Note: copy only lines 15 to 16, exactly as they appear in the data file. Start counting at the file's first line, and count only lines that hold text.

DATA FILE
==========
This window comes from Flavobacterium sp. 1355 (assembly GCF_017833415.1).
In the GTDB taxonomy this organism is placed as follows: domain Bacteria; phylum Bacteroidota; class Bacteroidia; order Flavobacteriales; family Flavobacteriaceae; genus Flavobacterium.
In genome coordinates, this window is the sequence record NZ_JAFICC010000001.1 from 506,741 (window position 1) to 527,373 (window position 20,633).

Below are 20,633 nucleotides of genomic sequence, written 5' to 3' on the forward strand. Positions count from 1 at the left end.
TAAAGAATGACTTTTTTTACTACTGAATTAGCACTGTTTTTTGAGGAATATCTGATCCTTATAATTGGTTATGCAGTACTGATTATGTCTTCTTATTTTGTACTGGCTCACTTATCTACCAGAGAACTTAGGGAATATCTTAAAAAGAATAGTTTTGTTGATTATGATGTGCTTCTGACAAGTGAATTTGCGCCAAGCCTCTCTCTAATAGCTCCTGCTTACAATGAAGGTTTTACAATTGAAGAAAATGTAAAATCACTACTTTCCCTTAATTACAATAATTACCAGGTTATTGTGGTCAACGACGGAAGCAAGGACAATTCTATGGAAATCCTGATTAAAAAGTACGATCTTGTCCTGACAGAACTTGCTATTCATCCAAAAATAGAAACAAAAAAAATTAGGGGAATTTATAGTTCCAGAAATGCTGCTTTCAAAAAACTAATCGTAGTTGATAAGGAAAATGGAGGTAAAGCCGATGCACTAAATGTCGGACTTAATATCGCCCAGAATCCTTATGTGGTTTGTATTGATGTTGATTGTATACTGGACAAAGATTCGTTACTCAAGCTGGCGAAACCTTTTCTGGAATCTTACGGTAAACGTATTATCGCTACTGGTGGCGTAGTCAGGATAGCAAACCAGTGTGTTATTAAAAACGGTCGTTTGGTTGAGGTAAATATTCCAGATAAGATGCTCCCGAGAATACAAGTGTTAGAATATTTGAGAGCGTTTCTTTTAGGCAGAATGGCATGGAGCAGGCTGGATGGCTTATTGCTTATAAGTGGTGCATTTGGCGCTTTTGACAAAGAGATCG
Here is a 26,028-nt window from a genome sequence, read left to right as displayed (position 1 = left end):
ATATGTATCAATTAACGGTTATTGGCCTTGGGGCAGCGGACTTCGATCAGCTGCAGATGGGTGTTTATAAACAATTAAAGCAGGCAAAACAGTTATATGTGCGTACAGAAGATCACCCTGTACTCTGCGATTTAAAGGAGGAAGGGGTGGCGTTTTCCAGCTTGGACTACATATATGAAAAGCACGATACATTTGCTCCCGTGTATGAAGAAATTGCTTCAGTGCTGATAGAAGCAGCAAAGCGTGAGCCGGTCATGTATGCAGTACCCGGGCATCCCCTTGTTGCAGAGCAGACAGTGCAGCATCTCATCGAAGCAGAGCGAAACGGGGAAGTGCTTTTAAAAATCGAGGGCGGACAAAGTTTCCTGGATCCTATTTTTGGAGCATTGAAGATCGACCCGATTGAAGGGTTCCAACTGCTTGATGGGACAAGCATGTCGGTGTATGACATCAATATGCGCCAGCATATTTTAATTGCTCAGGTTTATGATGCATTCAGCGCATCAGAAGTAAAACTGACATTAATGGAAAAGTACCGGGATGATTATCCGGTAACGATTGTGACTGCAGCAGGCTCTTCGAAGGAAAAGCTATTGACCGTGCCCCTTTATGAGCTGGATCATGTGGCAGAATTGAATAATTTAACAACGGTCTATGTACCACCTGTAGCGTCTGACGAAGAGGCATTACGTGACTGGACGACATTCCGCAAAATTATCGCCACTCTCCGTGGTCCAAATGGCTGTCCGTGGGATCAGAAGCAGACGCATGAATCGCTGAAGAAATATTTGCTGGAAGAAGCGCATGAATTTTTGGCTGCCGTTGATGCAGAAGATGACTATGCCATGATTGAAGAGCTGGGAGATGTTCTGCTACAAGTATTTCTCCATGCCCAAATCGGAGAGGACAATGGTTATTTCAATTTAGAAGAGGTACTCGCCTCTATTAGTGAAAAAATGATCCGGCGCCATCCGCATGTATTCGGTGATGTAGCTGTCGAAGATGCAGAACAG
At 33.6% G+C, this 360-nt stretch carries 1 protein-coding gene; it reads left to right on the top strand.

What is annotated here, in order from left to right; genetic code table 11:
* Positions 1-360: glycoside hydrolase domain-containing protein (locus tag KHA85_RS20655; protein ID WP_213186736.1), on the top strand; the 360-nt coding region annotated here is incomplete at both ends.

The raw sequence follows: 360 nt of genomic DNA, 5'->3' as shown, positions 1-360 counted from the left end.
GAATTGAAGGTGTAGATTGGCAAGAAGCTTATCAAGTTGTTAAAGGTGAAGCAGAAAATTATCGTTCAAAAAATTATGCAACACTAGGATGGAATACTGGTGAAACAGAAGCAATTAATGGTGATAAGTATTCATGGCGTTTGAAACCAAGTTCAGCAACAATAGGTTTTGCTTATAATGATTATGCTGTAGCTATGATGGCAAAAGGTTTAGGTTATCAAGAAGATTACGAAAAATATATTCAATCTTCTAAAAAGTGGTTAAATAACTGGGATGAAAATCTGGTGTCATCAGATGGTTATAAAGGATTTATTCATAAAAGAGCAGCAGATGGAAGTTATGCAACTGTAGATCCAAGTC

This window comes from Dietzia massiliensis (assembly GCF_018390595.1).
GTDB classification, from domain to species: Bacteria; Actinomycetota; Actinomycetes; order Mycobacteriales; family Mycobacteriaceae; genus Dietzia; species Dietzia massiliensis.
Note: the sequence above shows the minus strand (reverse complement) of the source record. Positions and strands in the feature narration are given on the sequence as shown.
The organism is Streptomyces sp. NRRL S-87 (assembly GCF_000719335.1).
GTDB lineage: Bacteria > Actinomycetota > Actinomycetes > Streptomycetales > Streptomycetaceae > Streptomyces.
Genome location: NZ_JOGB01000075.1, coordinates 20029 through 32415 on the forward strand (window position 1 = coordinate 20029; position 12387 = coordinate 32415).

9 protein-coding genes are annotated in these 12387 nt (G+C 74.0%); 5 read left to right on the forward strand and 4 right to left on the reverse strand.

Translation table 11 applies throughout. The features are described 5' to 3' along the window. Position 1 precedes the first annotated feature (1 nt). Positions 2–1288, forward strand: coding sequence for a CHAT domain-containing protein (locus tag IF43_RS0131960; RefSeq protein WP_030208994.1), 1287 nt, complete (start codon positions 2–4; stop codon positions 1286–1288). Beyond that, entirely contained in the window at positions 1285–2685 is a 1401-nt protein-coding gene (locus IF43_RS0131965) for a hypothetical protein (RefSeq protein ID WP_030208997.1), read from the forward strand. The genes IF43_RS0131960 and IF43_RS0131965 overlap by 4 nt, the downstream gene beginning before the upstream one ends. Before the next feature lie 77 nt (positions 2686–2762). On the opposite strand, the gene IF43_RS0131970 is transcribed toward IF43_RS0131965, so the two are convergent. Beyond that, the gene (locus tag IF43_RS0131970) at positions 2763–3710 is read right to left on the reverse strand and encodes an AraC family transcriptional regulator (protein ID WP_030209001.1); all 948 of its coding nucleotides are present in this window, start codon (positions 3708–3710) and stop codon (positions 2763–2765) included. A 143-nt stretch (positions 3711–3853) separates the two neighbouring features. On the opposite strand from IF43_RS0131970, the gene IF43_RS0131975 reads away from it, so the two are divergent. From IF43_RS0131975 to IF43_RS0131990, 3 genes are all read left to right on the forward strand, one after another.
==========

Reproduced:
Note: the sequence above shows the minus strand (reverse complement) of the source record. Positions and strands in the feature narration are given on the sequence as shown.
The organism is Streptomyces sp. NRRL S-87 (assembly GCF_000719335.1).